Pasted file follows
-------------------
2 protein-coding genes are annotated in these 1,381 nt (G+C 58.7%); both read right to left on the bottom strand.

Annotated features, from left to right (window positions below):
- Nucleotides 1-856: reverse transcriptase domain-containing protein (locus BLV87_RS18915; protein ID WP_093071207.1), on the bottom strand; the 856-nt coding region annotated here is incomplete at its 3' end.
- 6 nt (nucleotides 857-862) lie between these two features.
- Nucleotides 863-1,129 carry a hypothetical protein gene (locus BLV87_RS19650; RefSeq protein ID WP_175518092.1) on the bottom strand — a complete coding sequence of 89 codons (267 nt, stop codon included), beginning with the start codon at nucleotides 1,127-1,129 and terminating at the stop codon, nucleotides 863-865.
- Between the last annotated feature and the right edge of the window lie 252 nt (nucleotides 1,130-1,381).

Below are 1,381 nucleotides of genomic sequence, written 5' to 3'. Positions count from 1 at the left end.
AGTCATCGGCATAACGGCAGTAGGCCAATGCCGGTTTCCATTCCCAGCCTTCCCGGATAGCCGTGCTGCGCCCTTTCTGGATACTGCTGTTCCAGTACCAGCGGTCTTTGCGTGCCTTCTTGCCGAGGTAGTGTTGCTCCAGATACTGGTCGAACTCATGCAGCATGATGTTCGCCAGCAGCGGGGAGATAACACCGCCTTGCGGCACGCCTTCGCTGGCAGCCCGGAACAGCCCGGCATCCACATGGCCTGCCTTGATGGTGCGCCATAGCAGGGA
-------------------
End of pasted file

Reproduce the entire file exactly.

2 protein-coding genes are annotated in these 1,381 nt (G+C 58.7%); both read right to left on the bottom strand.

Annotated features, from left to right (window positions below):
- Nucleotides 1-856: reverse transcriptase domain-containing protein (locus BLV87_RS18915; protein ID WP_093071207.1), on the bottom strand; the 856-nt coding region annotated here is incomplete at its 3' end.
- 6 nt (nucleotides 857-862) lie between these two features.
- Nucleotides 863-1,129 carry a hypothetical protein gene (locus BLV87_RS19650; RefSeq protein ID WP_175518092.1) on the bottom strand — a complete coding sequence of 89 codons (267 nt, stop codon included), beginning with the start codon at nucleotides 1,127-1,129 and terminating at the stop codon, nucleotides 863-865.
- Between the last annotated feature and the right edge of the window lie 252 nt (nucleotides 1,130-1,381).

Below are 1,381 nucleotides of genomic sequence, written 5' to 3'. Positions count from 1 at the left end.
AGTCATCGGCATAACGGCAGTAGGCCAATGCCGGTTTCCATTCCCAGCCTTCCCGGATAGCCGTGCTGCGCCCTTTCTGGATACTGCTGTTCCAGTACCAGCGGTCTTTGCGTGCCTTCTTGCCGAGGTAGTGTTGCTCCAGATACTGGTCGAACTCATGCAGCATGATGTTCGCCAGCAGCGGGGAGATAACACCGCCTTGCGGCACGCCTTCGCTGGCAGCCCGGAACAGCCCGGCATCCACATGGCCTGCCTTGATGGTGCGCCATAGCAGGGA